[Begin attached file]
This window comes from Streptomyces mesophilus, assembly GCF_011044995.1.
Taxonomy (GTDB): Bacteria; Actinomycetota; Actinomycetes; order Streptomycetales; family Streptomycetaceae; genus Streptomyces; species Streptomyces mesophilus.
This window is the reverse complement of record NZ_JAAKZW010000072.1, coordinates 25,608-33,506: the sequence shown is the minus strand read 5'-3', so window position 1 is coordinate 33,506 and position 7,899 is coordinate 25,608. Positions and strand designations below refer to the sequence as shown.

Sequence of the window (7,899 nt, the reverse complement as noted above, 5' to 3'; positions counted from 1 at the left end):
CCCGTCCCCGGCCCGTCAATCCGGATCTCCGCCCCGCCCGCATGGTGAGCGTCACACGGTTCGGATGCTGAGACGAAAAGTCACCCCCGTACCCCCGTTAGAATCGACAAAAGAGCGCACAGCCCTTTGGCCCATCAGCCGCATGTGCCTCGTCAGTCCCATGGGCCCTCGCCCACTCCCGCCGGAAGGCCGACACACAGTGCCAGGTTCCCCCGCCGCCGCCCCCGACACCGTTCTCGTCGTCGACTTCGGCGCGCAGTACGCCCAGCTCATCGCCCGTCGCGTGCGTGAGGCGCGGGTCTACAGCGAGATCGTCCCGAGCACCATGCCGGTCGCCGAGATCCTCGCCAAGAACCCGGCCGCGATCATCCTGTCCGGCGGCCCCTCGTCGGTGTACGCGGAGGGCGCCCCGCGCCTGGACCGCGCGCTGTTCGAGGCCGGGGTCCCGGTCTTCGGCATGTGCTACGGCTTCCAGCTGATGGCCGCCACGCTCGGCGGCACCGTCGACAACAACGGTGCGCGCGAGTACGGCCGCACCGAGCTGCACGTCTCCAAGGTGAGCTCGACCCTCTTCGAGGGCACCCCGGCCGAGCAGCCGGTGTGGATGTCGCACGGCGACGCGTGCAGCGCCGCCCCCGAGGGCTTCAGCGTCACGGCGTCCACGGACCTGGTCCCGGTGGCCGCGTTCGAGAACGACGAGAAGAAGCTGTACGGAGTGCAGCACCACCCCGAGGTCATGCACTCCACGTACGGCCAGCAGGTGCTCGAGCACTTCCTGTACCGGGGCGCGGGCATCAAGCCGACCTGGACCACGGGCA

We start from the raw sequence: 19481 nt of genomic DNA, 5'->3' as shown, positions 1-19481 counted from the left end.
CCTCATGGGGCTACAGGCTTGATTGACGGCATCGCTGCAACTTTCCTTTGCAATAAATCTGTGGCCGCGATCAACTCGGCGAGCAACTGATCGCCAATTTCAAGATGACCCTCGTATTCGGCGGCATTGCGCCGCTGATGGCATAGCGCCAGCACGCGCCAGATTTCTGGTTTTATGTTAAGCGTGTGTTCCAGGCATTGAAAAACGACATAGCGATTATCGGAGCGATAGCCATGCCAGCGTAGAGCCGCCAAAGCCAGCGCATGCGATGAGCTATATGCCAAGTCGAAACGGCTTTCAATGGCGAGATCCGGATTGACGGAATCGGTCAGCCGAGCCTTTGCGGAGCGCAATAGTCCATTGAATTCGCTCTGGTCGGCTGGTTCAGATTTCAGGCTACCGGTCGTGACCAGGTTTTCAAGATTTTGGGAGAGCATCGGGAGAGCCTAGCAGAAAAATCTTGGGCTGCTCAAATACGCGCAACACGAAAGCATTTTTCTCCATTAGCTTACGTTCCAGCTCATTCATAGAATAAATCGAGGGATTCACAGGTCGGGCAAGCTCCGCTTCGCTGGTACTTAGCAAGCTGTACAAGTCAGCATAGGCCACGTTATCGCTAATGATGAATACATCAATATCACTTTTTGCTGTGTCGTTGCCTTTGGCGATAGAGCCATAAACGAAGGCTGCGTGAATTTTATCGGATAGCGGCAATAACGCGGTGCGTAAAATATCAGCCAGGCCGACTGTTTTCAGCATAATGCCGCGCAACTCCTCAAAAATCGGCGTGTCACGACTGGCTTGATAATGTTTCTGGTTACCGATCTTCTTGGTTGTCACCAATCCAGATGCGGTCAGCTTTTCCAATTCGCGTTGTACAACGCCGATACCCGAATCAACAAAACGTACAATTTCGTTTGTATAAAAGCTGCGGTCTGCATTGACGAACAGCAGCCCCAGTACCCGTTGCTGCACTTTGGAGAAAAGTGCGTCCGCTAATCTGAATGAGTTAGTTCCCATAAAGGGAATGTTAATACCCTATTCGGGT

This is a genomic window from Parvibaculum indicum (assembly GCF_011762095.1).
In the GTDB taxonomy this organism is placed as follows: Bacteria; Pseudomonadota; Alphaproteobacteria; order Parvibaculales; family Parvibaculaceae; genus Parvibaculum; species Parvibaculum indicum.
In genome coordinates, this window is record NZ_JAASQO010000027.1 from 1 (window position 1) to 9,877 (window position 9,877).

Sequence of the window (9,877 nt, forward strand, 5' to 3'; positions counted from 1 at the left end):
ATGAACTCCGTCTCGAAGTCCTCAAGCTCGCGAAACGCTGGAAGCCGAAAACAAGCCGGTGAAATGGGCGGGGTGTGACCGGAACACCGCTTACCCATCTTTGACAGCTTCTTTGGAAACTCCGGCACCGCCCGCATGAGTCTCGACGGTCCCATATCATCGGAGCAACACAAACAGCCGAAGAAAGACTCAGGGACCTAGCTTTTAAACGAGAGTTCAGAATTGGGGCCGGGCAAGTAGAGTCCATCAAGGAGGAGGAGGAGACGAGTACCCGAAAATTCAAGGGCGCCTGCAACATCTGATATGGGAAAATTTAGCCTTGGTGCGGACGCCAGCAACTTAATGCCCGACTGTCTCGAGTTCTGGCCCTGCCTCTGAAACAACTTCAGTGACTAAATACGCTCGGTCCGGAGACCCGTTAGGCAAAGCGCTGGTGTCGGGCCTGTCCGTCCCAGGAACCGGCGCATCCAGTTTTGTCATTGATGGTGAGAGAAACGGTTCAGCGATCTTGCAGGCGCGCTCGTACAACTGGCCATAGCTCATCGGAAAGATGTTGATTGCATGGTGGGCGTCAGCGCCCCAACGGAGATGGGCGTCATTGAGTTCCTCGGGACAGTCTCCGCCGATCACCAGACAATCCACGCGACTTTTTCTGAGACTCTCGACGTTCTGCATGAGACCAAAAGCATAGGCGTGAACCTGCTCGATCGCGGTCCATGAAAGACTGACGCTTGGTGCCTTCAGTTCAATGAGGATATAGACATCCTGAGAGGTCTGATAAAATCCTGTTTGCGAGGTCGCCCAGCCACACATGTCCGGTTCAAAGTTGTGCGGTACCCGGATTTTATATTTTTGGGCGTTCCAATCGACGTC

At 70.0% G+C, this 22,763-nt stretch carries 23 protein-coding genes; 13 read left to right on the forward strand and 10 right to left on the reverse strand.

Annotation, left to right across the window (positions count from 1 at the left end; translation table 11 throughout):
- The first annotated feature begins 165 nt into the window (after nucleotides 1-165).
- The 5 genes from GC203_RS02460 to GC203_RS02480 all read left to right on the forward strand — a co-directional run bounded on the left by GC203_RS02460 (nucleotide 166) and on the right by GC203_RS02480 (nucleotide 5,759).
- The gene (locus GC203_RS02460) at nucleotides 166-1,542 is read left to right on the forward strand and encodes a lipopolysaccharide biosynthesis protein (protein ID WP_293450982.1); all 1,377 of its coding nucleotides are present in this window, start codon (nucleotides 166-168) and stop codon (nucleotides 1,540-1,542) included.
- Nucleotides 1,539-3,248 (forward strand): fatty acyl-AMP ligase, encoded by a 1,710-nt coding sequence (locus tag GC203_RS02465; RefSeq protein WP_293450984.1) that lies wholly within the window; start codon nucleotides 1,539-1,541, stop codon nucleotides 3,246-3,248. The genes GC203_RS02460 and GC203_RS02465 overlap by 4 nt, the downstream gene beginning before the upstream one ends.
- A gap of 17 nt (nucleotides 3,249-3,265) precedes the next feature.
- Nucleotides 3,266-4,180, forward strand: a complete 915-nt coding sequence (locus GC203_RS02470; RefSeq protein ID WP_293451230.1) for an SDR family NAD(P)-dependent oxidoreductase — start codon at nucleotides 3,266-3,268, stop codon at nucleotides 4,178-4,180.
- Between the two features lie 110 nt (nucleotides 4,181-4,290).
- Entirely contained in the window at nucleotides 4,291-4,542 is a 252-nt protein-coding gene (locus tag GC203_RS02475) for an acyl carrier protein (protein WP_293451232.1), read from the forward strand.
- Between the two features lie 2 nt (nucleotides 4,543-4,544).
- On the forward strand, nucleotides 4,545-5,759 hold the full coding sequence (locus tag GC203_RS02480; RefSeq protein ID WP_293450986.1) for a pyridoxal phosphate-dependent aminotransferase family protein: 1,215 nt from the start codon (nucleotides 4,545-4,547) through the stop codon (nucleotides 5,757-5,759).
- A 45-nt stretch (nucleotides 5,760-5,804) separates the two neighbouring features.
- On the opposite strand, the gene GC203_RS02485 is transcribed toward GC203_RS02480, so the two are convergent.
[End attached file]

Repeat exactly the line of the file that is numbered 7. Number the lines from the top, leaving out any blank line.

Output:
CCTCATGGGGCTACAGGCTTGATTGACGGCATCGCTGCAACTTTCCTTTGCAATAAATCTGTGGCCGCGATCAACTCGGCGAGCAACTGATCGCCAATTTCAAGATGACCCTCGTATTCGGCGGCATTGCGCCGCTGATGGCATAGCGCCAGCACGCGCCAGATTTCTGGTTTTATGTTAAGCGTGTGTTCCAGGCATTGAAAAACGACATAGCGATTATCGGAGCGATAGCCATGCCAGCGTAGAGCCGCCAAAGCCAGCGCATGCGATGAGCTATATGCCAAGTCGAAACGGCTTTCAATGGCGAGATCCGGATTGACGGAATCGGTCAGCCGAGCCTTTGCGGAGCGCAATAGTCCATTGAATTCGCTCTGGTCGGCTGGTTCAGATTTCAGGCTACCGGTCGTGACCAGGTTTTCAAGATTTTGGGAGAGCATCGGGAGAGCCTAGCAGAAAAATCTTGGGCTGCTCAAATACGCGCAACACGAAAGCATTTTTCTCCATTAGCTTACGTTCCAGCTCATTCATAGAATAAATCGAGGGATTCACAGGTCGGGCAAGCTCCGCTTCGCTGGTACTTAGCAAGCTGTACAAGTCAGCATAGGCCACGTTATCGCTAATGATGAATACATCAATATCACTTTTTGCTGTGTCGTTGCCTTTGGCGATAGAGCCATAAACGAAGGCTGCGTGAATTTTATCGGATAGCGGCAATAACGCGGTGCGTAAAATATCAGCCAGGCCGACTGTTTTCAGCATAATGCCGCGCAACTCCTCAAAAATCGGCGTGTCACGACTGGCTTGATAATGTTTCTGGTTACCGATCTTCTTGGTTGTCACCAATCCAGATGCGGTCAGCTTTTCCAATTCGCGTTGTACAACGCCGATACCCGAATCAACAAAACGTACAATTTCGTTTGTATAAAAGCTGCGGTCTGCATTGACGAACAGCAGCCCCAGTACCCGTTGCTGCACTTTGGAGAAAAGTGCGTCCGCTAATCTGAATGAGTTAGTTCCCATAAAGGGAATGTTAATACCCTATTCGGGT